Criminal defendants in Utah have the right to a bail hearing. If a defendant can post bail, they are granted pre-trial release and can await their trial from home. Defendants who cannot post bail or are denied bail must await their trials from jail. A mistrial does not automatically get you out of jail, but it might change your circumstances.
A mistrial occurs when a verdict cannot be reached for some reason. In the event of a mistrial, the terms and conditions of your bail will continue. A mistrial does not automatically alter your bail. So, if you were in jail during your first trial, you will have to wait there until your new trial. However, you might have a new opportunity to get released.
If you are awaiting your trial from jail, our Utah criminal defense attorneys can help you. We can help you get the court to reconsider your bail and hopefully get you released. Call Overson Law, PLLC at (801) 758-2287 for a free case evaluation.
What Happens After a Mistrial in Utah?
Mistrials can be very frustrating experiences. A mistrial occurs when a verdict cannot be reached in a trial. In most cases, mistrials happen because jurors are deadlocked and cannot agree on a verdict. In some other cases, a mistrial might result from prosecutorial misconduct. A new trial in front of a new jury is scheduled in either case.
A mistrial does not immediately or automatically change anything about your bail. Bail is something decided before trial. If your case went to trial, then you probably already had a bail hearing before the trial started. Generally, if a defendant was waiting in jail for their trial, nothing will have changed in the material factors analyzed when deciding bail, and they will stay in jail.
Even so, a mistrial might present a unique opportunity to have your bail reconsidered and possibly lowered at a new bail hearing. Modifying your bail might depend on why your mistrial occurred and when a new trial can be scheduled. For example, if the judge witnessed prosecutorial misconduct that shows you might not be as dangerous as the prosecution initially claimed, bail might no longer seem necessary. Our Layton criminal defense lawyers can help you file a motion to modify bail.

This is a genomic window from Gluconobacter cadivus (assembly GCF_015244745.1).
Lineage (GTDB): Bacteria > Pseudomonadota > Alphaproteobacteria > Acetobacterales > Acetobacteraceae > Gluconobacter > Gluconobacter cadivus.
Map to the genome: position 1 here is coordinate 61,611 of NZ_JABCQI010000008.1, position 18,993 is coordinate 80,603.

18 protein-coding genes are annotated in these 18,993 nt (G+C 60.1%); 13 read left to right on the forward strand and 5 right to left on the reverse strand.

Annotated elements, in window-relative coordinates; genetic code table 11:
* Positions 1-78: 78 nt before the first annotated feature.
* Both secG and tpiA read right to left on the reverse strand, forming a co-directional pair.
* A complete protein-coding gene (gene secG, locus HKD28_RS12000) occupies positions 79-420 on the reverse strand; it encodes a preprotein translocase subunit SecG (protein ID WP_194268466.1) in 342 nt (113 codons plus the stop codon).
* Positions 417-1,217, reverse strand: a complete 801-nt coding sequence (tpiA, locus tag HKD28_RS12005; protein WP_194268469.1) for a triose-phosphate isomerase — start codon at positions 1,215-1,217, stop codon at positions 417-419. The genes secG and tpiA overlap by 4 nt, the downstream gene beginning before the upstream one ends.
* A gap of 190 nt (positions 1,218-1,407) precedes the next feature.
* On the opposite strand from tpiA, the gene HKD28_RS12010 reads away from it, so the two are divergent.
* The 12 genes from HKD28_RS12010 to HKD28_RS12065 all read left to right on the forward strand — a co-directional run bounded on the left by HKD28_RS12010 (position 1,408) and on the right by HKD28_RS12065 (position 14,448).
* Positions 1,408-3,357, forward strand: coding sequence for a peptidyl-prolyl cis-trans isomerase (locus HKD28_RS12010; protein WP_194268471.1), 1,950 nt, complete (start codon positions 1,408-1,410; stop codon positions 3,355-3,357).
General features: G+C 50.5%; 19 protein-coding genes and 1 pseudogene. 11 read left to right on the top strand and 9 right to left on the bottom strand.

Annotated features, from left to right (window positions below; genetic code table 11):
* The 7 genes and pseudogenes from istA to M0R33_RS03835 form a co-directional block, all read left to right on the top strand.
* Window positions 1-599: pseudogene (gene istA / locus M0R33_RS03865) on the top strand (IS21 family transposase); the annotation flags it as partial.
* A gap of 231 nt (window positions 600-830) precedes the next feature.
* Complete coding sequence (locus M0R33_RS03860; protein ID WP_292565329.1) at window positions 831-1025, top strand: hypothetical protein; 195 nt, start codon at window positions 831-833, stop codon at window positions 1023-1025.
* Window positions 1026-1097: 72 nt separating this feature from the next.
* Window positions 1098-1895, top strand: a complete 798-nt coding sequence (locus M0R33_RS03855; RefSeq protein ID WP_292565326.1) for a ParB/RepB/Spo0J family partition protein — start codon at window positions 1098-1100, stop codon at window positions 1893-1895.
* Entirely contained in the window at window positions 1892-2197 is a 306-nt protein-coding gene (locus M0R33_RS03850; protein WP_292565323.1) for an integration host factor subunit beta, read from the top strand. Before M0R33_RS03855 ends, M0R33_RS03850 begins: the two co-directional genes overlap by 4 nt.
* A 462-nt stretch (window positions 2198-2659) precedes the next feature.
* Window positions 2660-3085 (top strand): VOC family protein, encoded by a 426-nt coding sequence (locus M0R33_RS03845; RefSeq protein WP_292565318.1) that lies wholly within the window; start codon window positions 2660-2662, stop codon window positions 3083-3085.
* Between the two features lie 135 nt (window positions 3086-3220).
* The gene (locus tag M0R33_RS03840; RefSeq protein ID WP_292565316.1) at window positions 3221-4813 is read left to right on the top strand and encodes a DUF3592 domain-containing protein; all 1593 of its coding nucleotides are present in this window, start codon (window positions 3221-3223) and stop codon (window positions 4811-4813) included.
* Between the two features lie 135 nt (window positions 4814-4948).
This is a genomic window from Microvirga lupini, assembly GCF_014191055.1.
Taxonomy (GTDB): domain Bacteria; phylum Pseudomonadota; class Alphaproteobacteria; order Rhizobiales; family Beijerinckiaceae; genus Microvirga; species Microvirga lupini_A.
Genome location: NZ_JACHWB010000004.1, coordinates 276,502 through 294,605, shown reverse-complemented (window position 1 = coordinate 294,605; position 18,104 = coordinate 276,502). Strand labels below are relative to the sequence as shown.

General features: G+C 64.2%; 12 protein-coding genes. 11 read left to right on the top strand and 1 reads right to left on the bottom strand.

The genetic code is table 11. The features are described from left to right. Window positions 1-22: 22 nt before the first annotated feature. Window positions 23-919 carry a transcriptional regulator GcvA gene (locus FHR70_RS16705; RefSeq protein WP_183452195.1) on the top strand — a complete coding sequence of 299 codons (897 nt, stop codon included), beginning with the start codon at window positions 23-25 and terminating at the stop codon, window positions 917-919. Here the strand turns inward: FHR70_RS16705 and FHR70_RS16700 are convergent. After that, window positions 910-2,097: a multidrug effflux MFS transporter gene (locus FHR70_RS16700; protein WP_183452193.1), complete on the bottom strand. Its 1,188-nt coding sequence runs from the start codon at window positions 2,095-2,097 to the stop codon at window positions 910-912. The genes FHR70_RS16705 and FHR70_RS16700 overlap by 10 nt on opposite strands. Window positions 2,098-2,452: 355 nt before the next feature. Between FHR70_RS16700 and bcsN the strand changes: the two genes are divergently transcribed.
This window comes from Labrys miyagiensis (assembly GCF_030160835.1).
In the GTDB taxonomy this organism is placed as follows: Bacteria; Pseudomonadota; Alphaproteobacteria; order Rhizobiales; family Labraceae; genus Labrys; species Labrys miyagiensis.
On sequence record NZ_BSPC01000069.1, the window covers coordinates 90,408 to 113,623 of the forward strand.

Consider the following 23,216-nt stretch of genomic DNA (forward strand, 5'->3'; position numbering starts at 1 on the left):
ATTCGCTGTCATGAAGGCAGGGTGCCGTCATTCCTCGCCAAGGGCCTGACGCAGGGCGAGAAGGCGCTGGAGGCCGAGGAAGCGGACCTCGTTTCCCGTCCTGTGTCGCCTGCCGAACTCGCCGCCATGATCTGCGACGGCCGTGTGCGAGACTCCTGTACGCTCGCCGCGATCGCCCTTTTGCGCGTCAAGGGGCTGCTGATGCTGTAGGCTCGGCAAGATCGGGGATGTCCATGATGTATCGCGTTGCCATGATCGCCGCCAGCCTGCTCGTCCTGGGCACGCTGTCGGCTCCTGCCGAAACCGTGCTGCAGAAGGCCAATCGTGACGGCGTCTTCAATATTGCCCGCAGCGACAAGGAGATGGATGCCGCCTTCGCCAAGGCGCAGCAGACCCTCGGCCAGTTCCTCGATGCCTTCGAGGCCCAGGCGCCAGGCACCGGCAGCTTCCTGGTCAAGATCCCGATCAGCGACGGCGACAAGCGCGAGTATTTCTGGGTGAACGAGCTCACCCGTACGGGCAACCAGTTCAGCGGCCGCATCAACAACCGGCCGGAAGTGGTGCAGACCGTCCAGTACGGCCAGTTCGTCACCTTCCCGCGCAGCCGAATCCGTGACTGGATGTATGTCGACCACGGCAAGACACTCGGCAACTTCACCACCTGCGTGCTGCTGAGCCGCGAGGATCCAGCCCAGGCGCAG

While some defendants remain in jail because they cannot afford bail, others are denied bail because of the nature of their criminal charges. Some charges are denied bail categorically. Other times, defendants are denied because they are deemed too dangerous or a serious flight risk. We can help you argue for a new bail hearing after a mistrial.
Do I Have to Remain in Jail After a Mistrial in Utah?
Whether or not you remain in jail after a mistrial depends on if you were in jail before your mistrial. If you were waiting for your trial in jail because you could not get pre-trial release (i.e., bail), this would remain unchanged. You will continue to wait in jail even as your next trial is scheduled.
However, you do not necessarily have to remain in jail simply because that is where you were before the mistrial. If you were in jail before because bail was too expensive, you still have the opportunity to post bail. If your financial circumstances have changed or your family raised the funds for release, you can always post bail after your mistrial. Our Logan criminal defense attorneys can help you assess your circumstances and hopefully post bail.
If you were denied bail altogether, you are probably still going to be denied bail, and you must stay in jail. Defendants can be denied bail because the law does not provide bail for their criminal charges or because they were deemed a flight risk. If your harshest charges were dropped after a hung jury mistrial, it is possible you could be reconsidered for bail under the new slate of charges.
Getting Out of Jail on Bail After a Mistrial
If you could not afford bail or were denied bail before your mistrial, now might be a good chance to change your circumstances. According to Utah Code § 77-20-207(1), you can file a motion to modify your pre-trial status order. This order is what sets the terms and conditions of your bail, among other things.
Under the law, you can file a motion to modify your pre-trial status order at any time after the order is issued. To modify the order, you must show a material change in your circumstances. This motion may allow you to reduce your bail so you can be released while you await your new trial, and our Lehi criminal defense lawyers can help you file this motion.
Whether or not there is a material change in your circumstances will depend on several factors surrounding your case. For example, it is not too unusual for prosecutors to drop certain charges after a mistrial. This might be because the charges were too difficult to prove beyond a reasonable doubt or a lack of evidence, so the prosecutors decide to cut their losses and proceed on the remaining charges that might be easier to prove. This may constitute a material change in circumstances because the charges for which you are held have changed. The courts cannot hold you in jail on charges that are no longer pending against you.
We can also argue for a change in your pre-trial status order if your new trial cannot be scheduled for a long time. Courts are extremely busy, and your new trial might have to wait a few months or longer. It is one thing to hold someone for a few weeks before a new trial, but a few months or more is too much. We can argue that this is a material change in circumstances, and you should not be made to wait in jail for so long.
Call Our Utah Criminal Defense Attorneys
If you have been charged with a crime in Utah, our Provo criminal defense attorneys can help you explore your bail options. A mistrial might lead to a change in your circumstances that necessitate new bail conditions. Call Overson Law, PLLC at (801) 758-2287 for a free case review.